Fieldset
La vie en MSF

There’s probably a million of these lists out there but my colleagues and I couldn’t resist jotting down one of our own!

You know you probably work for MSF if…

  • You can strip shower so efficiently that you have change leftover from one litre of water.

     

There’s probably a million of these lists out there but my colleagues and I couldn’t resist jotting down one of our own!

You know you probably work for MSF if…

  • You can strip shower so efficiently that you have change leftover from one litre of water.

     

  • The merest hint that cheese may have arrived with the monthly food order elicits a bleat of joy followed by an undignified stampede to the kitchen.

     

  • Your stomach is cast iron resistant to the varying degrees of sanitation and weird foodstuffs that you subject it to while on mission, but falls apart the moment you eat out on your arrival home.

     

  • Physically you have ripped musculature from lugging around a tonne of cargo per week, but cardiovascularly you struggle with a single flight of stairs as due to security restrictions you haven’t been able to walk much further than the width of your base in months.

     

  • Fireworks genuinely provoke your startle response. Followed by embarrassment.

     

  • You disconcert newcomers to the field by spending an inordinate amount of time staring at their feet in awe of how strangely clean they are.

     

  • Seeing a mirror while on mission is an approximate monthly event and is usually coupled by brief failure to recognize your own reflection, followed by dismay or pride at the amount of facial hair you’ve cultivated in that time.

     

  • Supermarkets at home baffle you. And the very sight of a whole aisle of 59 different types of breakfast cereal has been known to induce tears.

     

  • You sort of understand why Bob Geldof does what he does but wish he would do it in a less cringeworthy way.

     

  • The sight in the news of politicians sneakily demolishing the NHS conjures up a most unhumanitarian-like surge of visceral hate, as you know that even on its bad days the NHS gives a level of care that the people where you work would give their right arm for.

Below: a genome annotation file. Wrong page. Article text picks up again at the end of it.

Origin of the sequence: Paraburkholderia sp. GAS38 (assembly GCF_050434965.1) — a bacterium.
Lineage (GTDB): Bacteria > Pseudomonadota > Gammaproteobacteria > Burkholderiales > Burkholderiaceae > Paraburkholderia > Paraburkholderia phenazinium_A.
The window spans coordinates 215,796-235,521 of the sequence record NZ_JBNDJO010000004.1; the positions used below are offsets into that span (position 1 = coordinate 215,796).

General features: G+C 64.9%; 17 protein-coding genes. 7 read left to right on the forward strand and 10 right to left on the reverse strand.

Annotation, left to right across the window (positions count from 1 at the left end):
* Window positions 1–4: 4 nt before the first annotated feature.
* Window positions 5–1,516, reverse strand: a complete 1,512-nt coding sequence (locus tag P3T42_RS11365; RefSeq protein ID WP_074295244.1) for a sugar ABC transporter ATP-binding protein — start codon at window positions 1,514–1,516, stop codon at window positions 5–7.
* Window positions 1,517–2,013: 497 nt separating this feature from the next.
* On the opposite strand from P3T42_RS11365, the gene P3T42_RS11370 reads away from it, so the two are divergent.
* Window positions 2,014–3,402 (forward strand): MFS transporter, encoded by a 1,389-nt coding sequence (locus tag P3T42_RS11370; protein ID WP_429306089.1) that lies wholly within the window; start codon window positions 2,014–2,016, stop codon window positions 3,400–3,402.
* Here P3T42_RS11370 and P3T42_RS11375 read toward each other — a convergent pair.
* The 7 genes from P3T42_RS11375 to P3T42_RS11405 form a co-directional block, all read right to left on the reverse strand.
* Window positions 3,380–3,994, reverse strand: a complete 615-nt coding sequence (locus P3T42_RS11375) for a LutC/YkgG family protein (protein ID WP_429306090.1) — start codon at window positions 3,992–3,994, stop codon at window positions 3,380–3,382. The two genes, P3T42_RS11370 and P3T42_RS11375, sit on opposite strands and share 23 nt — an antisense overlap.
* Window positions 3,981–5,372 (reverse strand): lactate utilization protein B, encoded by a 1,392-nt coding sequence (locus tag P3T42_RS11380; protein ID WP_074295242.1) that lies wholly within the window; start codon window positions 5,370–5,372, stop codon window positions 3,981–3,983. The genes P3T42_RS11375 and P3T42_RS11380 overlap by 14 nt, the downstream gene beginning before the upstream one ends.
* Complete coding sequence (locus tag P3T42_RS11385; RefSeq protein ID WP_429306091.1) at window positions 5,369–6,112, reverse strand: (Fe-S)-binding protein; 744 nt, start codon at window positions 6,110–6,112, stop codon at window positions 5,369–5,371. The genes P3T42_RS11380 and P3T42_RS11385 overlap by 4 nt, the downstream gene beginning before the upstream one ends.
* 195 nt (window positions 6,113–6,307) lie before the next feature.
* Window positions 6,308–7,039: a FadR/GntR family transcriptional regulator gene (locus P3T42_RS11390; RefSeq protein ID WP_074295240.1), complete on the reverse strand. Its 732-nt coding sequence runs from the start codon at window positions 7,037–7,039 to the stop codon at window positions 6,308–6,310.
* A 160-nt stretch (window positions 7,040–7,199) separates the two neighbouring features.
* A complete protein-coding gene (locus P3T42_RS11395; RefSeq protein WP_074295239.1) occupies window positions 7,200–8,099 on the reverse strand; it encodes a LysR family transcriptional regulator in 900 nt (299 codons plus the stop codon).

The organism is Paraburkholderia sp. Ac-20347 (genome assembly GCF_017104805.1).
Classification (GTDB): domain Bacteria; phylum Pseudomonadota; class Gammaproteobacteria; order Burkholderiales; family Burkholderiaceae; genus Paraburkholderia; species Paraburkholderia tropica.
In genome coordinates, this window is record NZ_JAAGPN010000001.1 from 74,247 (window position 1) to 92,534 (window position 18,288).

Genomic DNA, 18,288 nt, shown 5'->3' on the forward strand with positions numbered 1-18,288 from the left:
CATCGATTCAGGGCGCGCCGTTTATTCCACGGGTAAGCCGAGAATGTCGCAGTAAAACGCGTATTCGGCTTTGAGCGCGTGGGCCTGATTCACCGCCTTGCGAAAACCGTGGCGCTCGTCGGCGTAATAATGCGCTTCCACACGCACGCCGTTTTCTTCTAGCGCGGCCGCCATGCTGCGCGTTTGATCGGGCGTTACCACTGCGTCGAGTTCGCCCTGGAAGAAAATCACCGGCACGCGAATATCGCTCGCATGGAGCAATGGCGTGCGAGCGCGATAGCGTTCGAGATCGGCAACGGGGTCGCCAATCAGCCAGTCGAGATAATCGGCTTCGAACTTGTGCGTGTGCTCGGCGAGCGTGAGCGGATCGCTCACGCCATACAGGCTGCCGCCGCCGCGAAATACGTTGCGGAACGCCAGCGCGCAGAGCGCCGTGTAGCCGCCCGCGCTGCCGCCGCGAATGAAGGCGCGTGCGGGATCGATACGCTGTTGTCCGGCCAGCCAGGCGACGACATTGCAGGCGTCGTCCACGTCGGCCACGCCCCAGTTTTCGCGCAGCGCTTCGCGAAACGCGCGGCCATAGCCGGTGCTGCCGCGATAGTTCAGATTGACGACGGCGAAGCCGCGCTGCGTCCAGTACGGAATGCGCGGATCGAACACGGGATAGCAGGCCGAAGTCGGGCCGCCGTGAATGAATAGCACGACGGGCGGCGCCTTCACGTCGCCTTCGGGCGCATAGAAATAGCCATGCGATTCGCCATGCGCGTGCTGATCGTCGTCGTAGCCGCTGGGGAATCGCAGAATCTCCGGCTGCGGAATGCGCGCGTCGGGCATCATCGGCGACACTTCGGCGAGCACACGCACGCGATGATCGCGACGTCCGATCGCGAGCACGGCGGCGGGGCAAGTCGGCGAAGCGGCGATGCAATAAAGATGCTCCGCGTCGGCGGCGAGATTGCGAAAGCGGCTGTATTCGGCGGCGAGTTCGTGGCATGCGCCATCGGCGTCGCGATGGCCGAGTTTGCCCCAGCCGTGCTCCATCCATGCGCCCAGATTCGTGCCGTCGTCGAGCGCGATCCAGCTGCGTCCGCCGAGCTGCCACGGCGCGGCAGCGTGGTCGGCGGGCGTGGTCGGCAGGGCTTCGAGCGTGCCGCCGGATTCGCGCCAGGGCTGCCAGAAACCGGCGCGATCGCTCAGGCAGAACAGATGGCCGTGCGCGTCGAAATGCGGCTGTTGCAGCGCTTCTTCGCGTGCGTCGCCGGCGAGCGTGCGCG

• You react to every small shadow moving in your peripheral vision as if it is a snake. Which, in all fairness, sometimes it is.

     

  • The first thing you put into your bag (at home or away) is a head torch – you never know when the Greater London generator may go off.

     

  • When flying, you always pack three pairs of underwear in your hand luggage, in preparation for when: a) your luggage inevitably gets stuck in Casablanca where you are not , or b) when your plane doesn’t arrive for three days, but for reasons best known to themselves airport security refuse point blank to give you back your checked bags.

     

  • Occasionally you dream in Excel.

     

  • You consider intestinal parasites, leprosy and female genital mutilation to be normal topics of conversation at dinner. This may explain why you are still single.

     

  • After several months of having only Sudanese brand beer, you take longer smelling your first glass of wine when you get home than you do drinking it (aka Wine Foreplay).

     

  • You consider e-readers to be tantamount to proof of God’s love just for humanitarian workers. Backlit ones more so in places with erratic generators.

     

  • You are willing to spend 100 euros on a 30 minute massage but not more that 10 euros on new clothes and consider this to be a completely sane and rational distribution of money.

     

  • You refuse to throw away your Birkenstocks when they have basically disintegrated past the point of even being flip-flops because in your head, and in comparison to everything around you, they still count as “fancy footwear”.

     

  • Any clothes that expose your knees and/or shoulders make you feel as if you are showing positively scandalous amounts of flesh. Realising this fact makes you feel decidedly Victorian, but you can’t help it.

     

  • Any air temperature even slightly below 25 Celsius is automatically classed as “bloody freezing”.

     

  • Coming home and not having to sleep under a mosquito net leaves you feeling weirdly exposed.

     

  • You continue to greet/thank people on your return home in a variety of obscure tribal dialects. And then not infrequently apologise in it too.

     

  • You know your passport number and issue date by heart. And how many blank pages you have left to fill…

Thanks to Hayley and Brigitte who contributed to this!